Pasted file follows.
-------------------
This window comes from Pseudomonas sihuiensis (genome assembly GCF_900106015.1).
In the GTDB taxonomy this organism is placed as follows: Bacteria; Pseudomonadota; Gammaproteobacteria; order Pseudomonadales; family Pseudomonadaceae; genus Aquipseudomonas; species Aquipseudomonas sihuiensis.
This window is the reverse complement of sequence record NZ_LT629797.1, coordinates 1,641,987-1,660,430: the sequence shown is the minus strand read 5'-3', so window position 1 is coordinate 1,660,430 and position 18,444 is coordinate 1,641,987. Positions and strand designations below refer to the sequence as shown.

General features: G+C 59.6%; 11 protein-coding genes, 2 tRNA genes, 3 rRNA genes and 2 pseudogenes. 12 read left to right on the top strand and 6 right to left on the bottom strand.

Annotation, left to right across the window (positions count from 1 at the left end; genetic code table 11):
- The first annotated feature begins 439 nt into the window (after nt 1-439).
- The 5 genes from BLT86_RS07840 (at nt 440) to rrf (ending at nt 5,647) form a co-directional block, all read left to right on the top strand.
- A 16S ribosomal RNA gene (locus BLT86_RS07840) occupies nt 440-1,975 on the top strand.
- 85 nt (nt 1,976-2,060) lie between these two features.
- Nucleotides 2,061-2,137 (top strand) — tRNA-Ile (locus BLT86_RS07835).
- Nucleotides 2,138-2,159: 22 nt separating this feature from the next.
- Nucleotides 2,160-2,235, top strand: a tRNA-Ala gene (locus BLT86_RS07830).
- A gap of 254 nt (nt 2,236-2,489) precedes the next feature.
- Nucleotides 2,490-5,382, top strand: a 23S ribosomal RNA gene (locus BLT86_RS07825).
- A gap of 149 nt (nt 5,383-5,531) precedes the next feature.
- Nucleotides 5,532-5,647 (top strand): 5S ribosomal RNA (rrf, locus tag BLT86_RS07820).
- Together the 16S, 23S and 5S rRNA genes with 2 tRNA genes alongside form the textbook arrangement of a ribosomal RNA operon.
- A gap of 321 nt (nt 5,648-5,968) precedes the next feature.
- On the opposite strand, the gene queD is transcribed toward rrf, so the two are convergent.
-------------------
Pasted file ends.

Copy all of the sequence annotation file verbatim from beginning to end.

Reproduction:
This window comes from Pseudomonas sihuiensis (genome assembly GCF_900106015.1).
In the GTDB taxonomy this organism is placed as follows: Bacteria; Pseudomonadota; Gammaproteobacteria; order Pseudomonadales; family Pseudomonadaceae; genus Aquipseudomonas; species Aquipseudomonas sihuiensis.
This window is the reverse complement of sequence record NZ_LT629797.1, coordinates 1,641,987-1,660,430: the sequence shown is the minus strand read 5'-3', so window position 1 is coordinate 1,660,430 and position 18,444 is coordinate 1,641,987. Positions and strand designations below refer to the sequence as shown.

General features: G+C 59.6%; 11 protein-coding genes, 2 tRNA genes, 3 rRNA genes and 2 pseudogenes. 12 read left to right on the top strand and 6 right to left on the bottom strand.

Annotation, left to right across the window (positions count from 1 at the left end; genetic code table 11):
- The first annotated feature begins 439 nt into the window (after nt 1-439).
- The 5 genes from BLT86_RS07840 (at nt 440) to rrf (ending at nt 5,647) form a co-directional block, all read left to right on the top strand.
- A 16S ribosomal RNA gene (locus BLT86_RS07840) occupies nt 440-1,975 on the top strand.
- 85 nt (nt 1,976-2,060) lie between these two features.
- Nucleotides 2,061-2,137 (top strand) — tRNA-Ile (locus BLT86_RS07835).
- Nucleotides 2,138-2,159: 22 nt separating this feature from the next.
- Nucleotides 2,160-2,235, top strand: a tRNA-Ala gene (locus BLT86_RS07830).
- A gap of 254 nt (nt 2,236-2,489) precedes the next feature.
- Nucleotides 2,490-5,382, top strand: a 23S ribosomal RNA gene (locus BLT86_RS07825).
- A gap of 149 nt (nt 5,383-5,531) precedes the next feature.
- Nucleotides 5,532-5,647 (top strand): 5S ribosomal RNA (rrf, locus tag BLT86_RS07820).
- Together the 16S, 23S and 5S rRNA genes with 2 tRNA genes alongside form the textbook arrangement of a ribosomal RNA operon.
- A gap of 321 nt (nt 5,648-5,968) precedes the next feature.
- On the opposite strand, the gene queD is transcribed toward rrf, so the two are convergent.